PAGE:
There is a “formula” structure to the presentation of the accounts of the kings, at least, after Solomon. The kings of Judah are introduced by name, the name of the king’s father, a report of the king’s accession (almost always synchronized with his Northern Kingdom counterpart), and then his biographical data. This includes the king’s age at accession, the length of his reign, the name of his mother, Jerusalem as the capital of the king, and an evaluation of the king’s moral character and spiritual leadership. It is this facet of the king’s life which is tied to David as the model. The closing information on each king includes the naming of any additional sources of documentation about his reign, a death and burial statement, and an announcement of the king’s successor.

The formula for the Israelite (Northern Kingdom) is essentially the same. Noticeable differences are the lack of the naming of the queen mother and the naming of Samaria as the royal city. And, of course, the reign is synchronized to the ruling king of Judah.

In keeping with the “prophetic” nature of Samuel and Kings, the kings are usually evaluated in line with the Mosaic law. Did the kings keep the commandments of God? Compared to this, the Chronicles emphasize the priestly elements and response to the revealed standards of God. The Chronicles follow the kings of Judah, acknowledging the kings of Israel only when required by the context. The evaluation of the kings is in reference to David and the worship of God.


The combined books of Kings present a united purpose in the continuing revelation of God’s Word. Some of these purposes may be viewed as:

Map of the Divided Kingdom



Israel, the Northern Kingdom, is the less stable of the two. Jeroboam is promised an everlasting kingdom if he will follow in God’s commandments. He gets off to a poor start. While making what may be a shrewd policitical move, Jeroboam seals his fate before the ink dries on his anointment (Chp 12). Fearing the house of David would win the people back when they traveled to Jerusalem for the three annual religious festivals, Jeroboam builds two golden calves and places them at the northern and southern ends of his kingdom. The people will not have to travel to Jerusalem. They can worship God here, right where they live.

Then, to solidify this hold on his subjects, the king appoints priests to oversee these new worship centers. While it may all look like what God had established, the priests are not Levites and the centers of worship are not the Temple. God strikes quickly with a prophet delivering the message of doom and gloom to Jeroboam (Chp 13). The new king has forfeited his kingdom. The pattern of all of the future kings of the Northern Kingdom has been established.

While Judah is the more stable kingdom, its credentials are not that much greater.

Eight of Judah&s rulers were "good" because they walked in the steps of David. They are:


Along with David, Hezekiah and Josiah are the only two kings to make a public showing of their renewed faith.


Joash [Jehoash]


Azariah [Uzziah]




The Prophets

While Moses and Samuel are characterized as prophets, it is during the period of the divided kingdom that the prophets come to the forefront. While the priests were to be the people’s voice to God, the prophets became God’s voice to the people. God’s appointed kings failed to provide this voice, so God went “outside” the system to communicate with the kings, priests, and the common people. Men of God appear throughout the Old Testament. David had two in his court, Nathan and Gad. But it is during this period of the divided monarchy that the prophet becomes the true hero of the moment.

All of the written books of the prophets fit into this time frame. It helps to grasp this concept fully, for the words spoken by the prophets and recorded in Scripture are delivered against the background of this portion of Jewish history. It is only by reading the prophets “in their place” that their message may be seen as a true Word from God to the people. And, even though they have not written any portion of the Bible, no prophets display more firmly the nature of the true prophet and the message they carried from God than do Elijah and Elisha.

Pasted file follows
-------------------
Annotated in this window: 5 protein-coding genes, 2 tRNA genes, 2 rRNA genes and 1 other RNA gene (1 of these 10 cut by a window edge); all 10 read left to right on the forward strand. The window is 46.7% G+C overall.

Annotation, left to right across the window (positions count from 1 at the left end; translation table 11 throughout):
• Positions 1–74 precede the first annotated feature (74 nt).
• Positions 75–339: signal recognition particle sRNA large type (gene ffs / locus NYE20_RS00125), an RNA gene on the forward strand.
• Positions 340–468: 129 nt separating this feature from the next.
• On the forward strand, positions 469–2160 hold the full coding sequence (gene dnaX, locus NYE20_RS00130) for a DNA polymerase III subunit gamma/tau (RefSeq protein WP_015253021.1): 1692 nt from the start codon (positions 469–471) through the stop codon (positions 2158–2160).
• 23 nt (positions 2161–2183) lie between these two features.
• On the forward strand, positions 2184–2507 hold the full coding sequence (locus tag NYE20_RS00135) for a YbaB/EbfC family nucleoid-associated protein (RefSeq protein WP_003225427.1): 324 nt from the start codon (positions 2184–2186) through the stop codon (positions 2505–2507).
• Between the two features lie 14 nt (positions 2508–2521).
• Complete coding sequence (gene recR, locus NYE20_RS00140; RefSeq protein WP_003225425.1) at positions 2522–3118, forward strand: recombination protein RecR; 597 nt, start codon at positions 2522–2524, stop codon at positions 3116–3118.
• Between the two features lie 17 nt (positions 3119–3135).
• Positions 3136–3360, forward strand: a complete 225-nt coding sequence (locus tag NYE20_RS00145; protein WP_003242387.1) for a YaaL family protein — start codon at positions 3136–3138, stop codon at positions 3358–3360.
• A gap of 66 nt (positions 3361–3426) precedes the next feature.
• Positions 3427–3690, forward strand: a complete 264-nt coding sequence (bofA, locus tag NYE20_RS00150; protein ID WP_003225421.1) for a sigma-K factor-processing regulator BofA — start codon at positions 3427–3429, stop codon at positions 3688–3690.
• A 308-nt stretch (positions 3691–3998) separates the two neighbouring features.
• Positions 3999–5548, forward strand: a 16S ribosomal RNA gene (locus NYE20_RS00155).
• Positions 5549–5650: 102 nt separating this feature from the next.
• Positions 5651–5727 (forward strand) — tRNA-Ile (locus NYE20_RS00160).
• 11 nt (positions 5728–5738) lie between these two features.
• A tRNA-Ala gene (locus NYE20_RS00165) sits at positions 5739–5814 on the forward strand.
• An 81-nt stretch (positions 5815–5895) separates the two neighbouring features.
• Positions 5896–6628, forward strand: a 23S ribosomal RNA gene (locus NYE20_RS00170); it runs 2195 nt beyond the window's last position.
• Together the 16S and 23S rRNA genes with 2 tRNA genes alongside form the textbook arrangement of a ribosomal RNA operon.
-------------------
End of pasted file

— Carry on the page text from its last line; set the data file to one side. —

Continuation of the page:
Miracles seem like a fact of life within the pages of the Bible. A careful reading, however, shows three great periods of signs and wonders performed at the hand of God’s people. The first of these comes with Moses and the period before, during, and after the Exodus. The third of these comes with Christ and the Apostles. Sandwiched in-between are the ministries of Elijah and Elisha.

Jesus in 1 Kings

As was his father, Solomon is a type of Christ, the picture of the future reign of the Messiah on earth, a time of fame, glory, wealth, and honor, a time of great wisdom.

An Outline of 1 Kings

A. The Cause of Division (12:1-24)

B. The Reign of Jeroboam in Israel (12:25-14:20)

C. The Reign of Rehoboam in Judah (14:21-31)

D. The Reign of Abijam in Judah (15:1-8)

E. The Reign of Asa in Judah (15:9-24)

F. The Reign of Nadab in Israel (15:25-31)

G. The Reign of Baasha in Israel (15:32-16:7)

H. The Reign of Elah in Israel (16:8-14)

I. The Reign of Zimri in Israel (16:15-20)

J. The Reign of Omri in Israel (16:21-28)

K. The Reign of Ahab in Israel (16:29-22:40)

L. The Reign of Jehoshaphat in Judah (22:41-50)

M. The Reign of Ahaziah in Israel (22:51-53)

Ahab is described as the most evil of the northern kings, at least to this point in time. His wife, Jezebel, is a Gentile and brings Baal worship with her. Ahab’s greatest crime is that he builds a temple to Baal. He worships the false god. Still, when he repents, God is faithful to accept the repentance and delays the judgment upon him (21:17-29).

It is to the Northern Kingdom, during the reign of Ahab, that Elijah the Teshbite arrives. He has no given beginning in Scripture. His parents are not even named. He is the true man of God, willing to stand before the king and condemn his actions. Yet, although he takes on and defeats 450 prophets of Baal (Chp 18) and witnesses the glory of God in the “still, small voice,” Elijah runs from Ahab’s wife, Jezebel. He is human, like all of us.

Elijah is a symbol of what God can do when we present Him with a vessel which may be molded and shaped for God’s purposes.

2 Timothy 2:19
Nevertheless the foundation of God standeth sure, having this seal, The Lord knoweth them that are his. And, Let every one that nameth the name of Christ depart from iniquity.

How often do you run when you ought to stand still and rely upon God?